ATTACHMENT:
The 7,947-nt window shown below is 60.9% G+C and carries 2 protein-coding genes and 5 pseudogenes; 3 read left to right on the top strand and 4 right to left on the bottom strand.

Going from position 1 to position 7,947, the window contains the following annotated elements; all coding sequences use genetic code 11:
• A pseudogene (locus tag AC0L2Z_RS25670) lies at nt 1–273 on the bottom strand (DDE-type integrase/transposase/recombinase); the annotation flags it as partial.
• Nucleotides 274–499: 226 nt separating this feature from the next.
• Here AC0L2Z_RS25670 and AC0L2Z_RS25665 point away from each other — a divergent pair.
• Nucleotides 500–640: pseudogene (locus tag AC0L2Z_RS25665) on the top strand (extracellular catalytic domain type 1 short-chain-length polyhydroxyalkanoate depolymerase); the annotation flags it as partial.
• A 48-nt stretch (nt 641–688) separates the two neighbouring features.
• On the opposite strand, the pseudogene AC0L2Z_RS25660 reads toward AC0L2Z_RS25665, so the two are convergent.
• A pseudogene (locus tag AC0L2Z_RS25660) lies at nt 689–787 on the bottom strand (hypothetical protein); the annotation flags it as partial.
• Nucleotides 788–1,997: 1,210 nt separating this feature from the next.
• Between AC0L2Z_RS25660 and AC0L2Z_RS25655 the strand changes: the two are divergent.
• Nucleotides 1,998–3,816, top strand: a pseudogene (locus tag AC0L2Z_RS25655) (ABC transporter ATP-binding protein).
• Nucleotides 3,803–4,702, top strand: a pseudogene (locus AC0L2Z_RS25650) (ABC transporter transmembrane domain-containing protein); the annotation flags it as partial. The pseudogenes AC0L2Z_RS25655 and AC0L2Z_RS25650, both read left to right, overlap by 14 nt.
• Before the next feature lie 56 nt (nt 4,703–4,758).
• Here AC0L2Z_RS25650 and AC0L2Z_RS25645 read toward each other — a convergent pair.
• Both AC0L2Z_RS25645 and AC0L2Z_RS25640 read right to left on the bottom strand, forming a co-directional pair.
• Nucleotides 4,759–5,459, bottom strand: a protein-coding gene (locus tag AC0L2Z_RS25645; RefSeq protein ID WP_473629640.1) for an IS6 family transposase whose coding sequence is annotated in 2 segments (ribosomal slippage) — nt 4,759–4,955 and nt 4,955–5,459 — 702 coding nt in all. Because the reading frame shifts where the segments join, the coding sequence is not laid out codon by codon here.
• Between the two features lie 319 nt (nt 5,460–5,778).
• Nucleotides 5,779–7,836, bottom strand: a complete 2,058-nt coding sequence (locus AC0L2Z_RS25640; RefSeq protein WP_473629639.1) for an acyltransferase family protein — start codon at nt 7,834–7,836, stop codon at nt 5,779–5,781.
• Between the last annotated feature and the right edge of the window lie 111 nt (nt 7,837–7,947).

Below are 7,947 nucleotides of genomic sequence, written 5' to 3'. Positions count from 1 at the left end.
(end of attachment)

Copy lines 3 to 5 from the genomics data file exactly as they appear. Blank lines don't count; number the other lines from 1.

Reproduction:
• A pseudogene (locus tag AC0L2Z_RS25670) lies at nt 1–273 on the bottom strand (DDE-type integrase/transposase/recombinase); the annotation flags it as partial.
• Nucleotides 274–499: 226 nt separating this feature from the next.
• Here AC0L2Z_RS25670 and AC0L2Z_RS25665 point away from each other — a divergent pair.